DR: One of the reasons why we’re interested in gangs and why we’re engaging in this comparative work is because gangs are one of a small number of quasi-universal social phenomena. You find them all over the world, in pretty much every society across time and space. They’re an interesting phenomenon to think about, to try and get to grips with basic human forms of organisation and social structuring, and doing so comparatively is even more insightful.
In Nicaragua, gangs emerged in the post-war period of the early 90s. It was within a context of discombobulation and social breakdown and the gangs emerged as an alternative form of “bottom-up” order.
This “gang governance” is very volatile and changes quite rapidly over time. It’s an epiphenomenon that is influenced by broader social structures. Gang governance in Nicaragua became very predatory and a much more negative phenomenon partly as a result of Nicaragua’s drift towards a predatory elite oligarchy over the past couple of decades.
One of the exciting things we are finding from a comparative perspective is that there are some remarkable similarities between gangs in Nicaragua and in South Africa, in particular regarding how they have evolved and transformed over time. There are certain things which changed in very similar ways, including, for example, the role drugs and the drug trade play. There are also surprising similarities in the gang members’ lived experience, their corporeality, who they are. At the same time, there are also some significant differences. One of them is mobility. Gangs in Cape Town are much more mobile than in Nicaragua. In Nicaragua, the limits of the gangs’ world are their neighbourhood boundaries, more or less. In Cape Town, gangs move between different neighbourhoods in, to me, incredibly surprising ways.
The most significant differences are not only in the occupation of space but also in the trajectories people who have been part of the gang take after they leave the group. In Nicaragua, being a gang member often pays a dividend if you don’t die or don’t end up going to jail. It’s quite striking how gang members often end up better off than non-gang member peers. It’s partly because of the skills that they learn as gang members—whether it’s in how to use violence in an informal economic context where violence is often a means through which regulation is achieved; or sometimes the skills learned as a drug dealer, which are transferred to other financial opportunities.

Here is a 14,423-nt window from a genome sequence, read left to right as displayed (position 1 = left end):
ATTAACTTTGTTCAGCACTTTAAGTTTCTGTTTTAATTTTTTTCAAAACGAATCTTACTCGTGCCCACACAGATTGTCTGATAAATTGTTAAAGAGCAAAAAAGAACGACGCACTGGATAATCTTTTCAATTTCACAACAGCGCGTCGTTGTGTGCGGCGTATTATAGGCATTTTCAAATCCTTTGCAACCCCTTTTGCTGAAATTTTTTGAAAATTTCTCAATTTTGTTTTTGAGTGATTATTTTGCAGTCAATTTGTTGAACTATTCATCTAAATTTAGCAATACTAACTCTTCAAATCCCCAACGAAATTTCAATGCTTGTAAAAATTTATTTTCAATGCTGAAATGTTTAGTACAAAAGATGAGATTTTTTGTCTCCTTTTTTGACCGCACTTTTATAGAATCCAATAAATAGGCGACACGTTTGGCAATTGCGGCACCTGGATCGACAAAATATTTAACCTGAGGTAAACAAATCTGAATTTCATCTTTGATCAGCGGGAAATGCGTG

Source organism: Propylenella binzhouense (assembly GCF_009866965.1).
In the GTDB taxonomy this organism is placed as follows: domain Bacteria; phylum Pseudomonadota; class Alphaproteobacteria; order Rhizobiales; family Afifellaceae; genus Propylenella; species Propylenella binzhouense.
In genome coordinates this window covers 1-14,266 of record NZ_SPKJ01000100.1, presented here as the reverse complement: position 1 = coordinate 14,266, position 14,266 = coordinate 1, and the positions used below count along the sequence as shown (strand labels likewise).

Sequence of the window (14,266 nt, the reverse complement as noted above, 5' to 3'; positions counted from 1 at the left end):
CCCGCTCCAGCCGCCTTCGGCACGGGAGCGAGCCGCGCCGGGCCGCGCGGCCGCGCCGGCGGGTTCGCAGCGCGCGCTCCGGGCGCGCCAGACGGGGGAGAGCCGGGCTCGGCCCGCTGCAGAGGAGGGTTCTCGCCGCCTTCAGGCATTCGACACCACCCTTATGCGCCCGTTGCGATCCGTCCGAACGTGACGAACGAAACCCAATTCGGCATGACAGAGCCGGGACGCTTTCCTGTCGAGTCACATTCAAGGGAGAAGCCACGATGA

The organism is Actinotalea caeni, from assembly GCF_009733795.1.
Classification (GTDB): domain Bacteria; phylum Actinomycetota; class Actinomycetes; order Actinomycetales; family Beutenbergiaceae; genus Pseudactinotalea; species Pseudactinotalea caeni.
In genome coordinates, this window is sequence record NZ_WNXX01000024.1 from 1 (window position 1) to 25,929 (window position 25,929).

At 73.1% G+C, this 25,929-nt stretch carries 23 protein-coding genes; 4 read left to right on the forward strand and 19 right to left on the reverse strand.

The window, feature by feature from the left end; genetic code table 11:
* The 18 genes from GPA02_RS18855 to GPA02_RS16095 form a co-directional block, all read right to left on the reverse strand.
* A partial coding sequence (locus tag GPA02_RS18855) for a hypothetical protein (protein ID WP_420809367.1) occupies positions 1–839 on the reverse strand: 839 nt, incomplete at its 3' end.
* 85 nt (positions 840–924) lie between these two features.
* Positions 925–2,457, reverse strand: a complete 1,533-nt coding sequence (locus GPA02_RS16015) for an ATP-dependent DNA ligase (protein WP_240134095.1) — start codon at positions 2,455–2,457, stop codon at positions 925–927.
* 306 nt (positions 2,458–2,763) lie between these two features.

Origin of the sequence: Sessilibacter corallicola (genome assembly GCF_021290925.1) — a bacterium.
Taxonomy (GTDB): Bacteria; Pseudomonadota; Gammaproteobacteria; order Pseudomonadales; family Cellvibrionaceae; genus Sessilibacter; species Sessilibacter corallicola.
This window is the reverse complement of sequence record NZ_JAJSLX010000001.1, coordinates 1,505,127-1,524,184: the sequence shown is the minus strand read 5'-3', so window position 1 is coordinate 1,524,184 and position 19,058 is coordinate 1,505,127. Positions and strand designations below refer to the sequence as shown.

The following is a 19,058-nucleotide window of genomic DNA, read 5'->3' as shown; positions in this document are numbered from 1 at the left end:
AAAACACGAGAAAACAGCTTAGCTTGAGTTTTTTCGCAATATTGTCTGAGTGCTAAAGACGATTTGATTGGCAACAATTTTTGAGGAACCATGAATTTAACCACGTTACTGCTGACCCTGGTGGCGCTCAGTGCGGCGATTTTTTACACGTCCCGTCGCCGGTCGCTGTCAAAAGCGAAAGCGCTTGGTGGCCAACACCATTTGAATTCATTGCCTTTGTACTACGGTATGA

SJ: There is a considerable amount of discussion about whether gangs are primarily isolated to [only] coloured areas in Cape Town. Gangs indeed seem to be more prevalent within coloured areas than they are within [majority] African areas, but that is changing.
Another, more temporal dimension to this, is prison gangs in contrast to street gangs. The relationship between street and prison gangs has changed and is under constant reformulation.
It’s probably true to say that until the end of apartheid, gang culture was relatively stable. It had been organised around the Mandrax (methaqualone) trade. Many of the gangs that emerged from District Six moved into the townships. They formalised during the time of the Mandrax epidemic. Something happened around the time of the fall of apartheid that was not necessarily due to the political changes. About that time, there was a reconfiguration of the relationship between the street and the prison gangs. Both had very strong cultures. It was a publicly known “secret” that the prison gangs were better organised. This started influencing the way that people on the street started thinking about themselves, and the extent to which you needed to have prison credentials to make it on the street.
This led to the street gangs becoming “corporatized”, which has also changed them substantially.
I should add that there are at least two very distinct social categories on the Cape Flats. The one is the merchant, and the other is the street gangster. While they are related, we cannot assume a one-to-one relationship. It is a complex symbiotic dynamic.
So, when we talk about “gang culture”, it depends on where members stand in those hierarchies—both in relation to the prison and to the drug economies. This not only influences the way they organise themselves, but also the culture.
Edgar Pieterse is co-founder and consulting editor of Cityscapes